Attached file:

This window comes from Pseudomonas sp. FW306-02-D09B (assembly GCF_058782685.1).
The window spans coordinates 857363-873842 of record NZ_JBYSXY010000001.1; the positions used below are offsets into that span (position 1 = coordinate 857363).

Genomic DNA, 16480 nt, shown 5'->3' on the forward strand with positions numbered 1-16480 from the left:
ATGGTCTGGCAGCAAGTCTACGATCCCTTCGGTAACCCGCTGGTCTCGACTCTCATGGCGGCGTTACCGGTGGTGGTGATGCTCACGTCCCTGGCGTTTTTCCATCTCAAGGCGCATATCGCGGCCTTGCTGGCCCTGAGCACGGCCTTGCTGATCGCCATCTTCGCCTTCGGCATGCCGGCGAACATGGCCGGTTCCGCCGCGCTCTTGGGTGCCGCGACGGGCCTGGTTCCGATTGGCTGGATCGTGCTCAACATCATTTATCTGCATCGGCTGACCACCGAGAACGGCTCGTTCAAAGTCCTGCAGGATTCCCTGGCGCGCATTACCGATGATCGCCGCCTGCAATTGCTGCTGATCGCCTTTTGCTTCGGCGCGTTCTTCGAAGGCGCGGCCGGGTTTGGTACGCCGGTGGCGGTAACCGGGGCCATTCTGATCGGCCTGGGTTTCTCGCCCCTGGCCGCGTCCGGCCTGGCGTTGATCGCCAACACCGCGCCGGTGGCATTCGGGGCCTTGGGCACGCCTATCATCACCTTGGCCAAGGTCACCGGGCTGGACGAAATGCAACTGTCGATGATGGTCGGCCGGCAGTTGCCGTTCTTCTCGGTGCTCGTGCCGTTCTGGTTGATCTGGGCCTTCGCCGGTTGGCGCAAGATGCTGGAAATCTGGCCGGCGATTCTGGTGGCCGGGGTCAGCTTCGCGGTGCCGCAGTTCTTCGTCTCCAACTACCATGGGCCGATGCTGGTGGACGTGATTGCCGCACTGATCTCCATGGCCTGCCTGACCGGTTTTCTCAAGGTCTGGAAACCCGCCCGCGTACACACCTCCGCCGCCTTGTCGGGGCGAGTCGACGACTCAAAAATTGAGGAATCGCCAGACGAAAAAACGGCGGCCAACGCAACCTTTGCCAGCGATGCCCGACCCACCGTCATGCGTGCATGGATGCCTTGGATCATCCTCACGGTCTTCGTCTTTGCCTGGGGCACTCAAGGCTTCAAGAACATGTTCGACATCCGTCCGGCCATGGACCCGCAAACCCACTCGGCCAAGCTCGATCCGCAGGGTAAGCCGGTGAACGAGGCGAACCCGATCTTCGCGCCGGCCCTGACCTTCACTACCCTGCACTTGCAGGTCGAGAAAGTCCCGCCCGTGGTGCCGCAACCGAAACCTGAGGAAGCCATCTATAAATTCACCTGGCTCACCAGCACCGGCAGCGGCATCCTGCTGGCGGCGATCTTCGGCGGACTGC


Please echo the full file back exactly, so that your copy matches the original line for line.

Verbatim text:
This window comes from Pseudomonas sp. FW306-02-D09B (assembly GCF_058782685.1).
The window spans coordinates 857363-873842 of record NZ_JBYSXY010000001.1; the positions used below are offsets into that span (position 1 = coordinate 857363).

Genomic DNA, 16480 nt, shown 5'->3' on the forward strand with positions numbered 1-16480 from the left:
ATGGTCTGGCAGCAAGTCTACGATCCCTTCGGTAACCCGCTGGTCTCGACTCTCATGGCGGCGTTACCGGTGGTGGTGATGCTCACGTCCCTGGCGTTTTTCCATCTCAAGGCGCATATCGCGGCCTTGCTGGCCCTGAGCACGGCCTTGCTGATCGCCATCTTCGCCTTCGGCATGCCGGCGAACATGGCCGGTTCCGCCGCGCTCTTGGGTGCCGCGACGGGCCTGGTTCCGATTGGCTGGATCGTGCTCAACATCATTTATCTGCATCGGCTGACCACCGAGAACGGCTCGTTCAAAGTCCTGCAGGATTCCCTGGCGCGCATTACCGATGATCGCCGCCTGCAATTGCTGCTGATCGCCTTTTGCTTCGGCGCGTTCTTCGAAGGCGCGGCCGGGTTTGGTACGCCGGTGGCGGTAACCGGGGCCATTCTGATCGGCCTGGGTTTCTCGCCCCTGGCCGCGTCCGGCCTGGCGTTGATCGCCAACACCGCGCCGGTGGCATTCGGGGCCTTGGGCACGCCTATCATCACCTTGGCCAAGGTCACCGGGCTGGACGAAATGCAACTGTCGATGATGGTCGGCCGGCAGTTGCCGTTCTTCTCGGTGCTCGTGCCGTTCTGGTTGATCTGGGCCTTCGCCGGTTGGCGCAAGATGCTGGAAATCTGGCCGGCGATTCTGGTGGCCGGGGTCAGCTTCGCGGTGCCGCAGTTCTTCGTCTCCAACTACCATGGGCCGATGCTGGTGGACGTGATTGCCGCACTGATCTCCATGGCCTGCCTGACCGGTTTTCTCAAGGTCTGGAAACCCGCCCGCGTACACACCTCCGCCGCCTTGTCGGGGCGAGTCGACGACTCAAAAATTGAGGAATCGCCAGACGAAAAAACGGCGGCCAACGCAACCTTTGCCAGCGATGCCCGACCCACCGTCATGCGTGCATGGATGCCTTGGATCATCCTCACGGTCTTCGTCTTTGCCTGGGGCACTCAAGGCTTCAAGAACATGTTCGACATCCGTCCGGCCATGGACCCGCAAACCCACTCGGCCAAGCTCGATCCGCAGGGTAAGCCGGTGAACGAGGCGAACCCGATCTTCGCGCCGGCCCTGACCTTCACTACCCTGCACTTGCAGGTCGAGAAAGTCCCGCCCGTGGTGCCGCAACCGAAACCTGAGGAAGCCATCTATAAATTCACCTGGCTCACCAGCACCGGCAGCGGCATCCTGCTGGCGGCGATCTTCGGCGGACTGC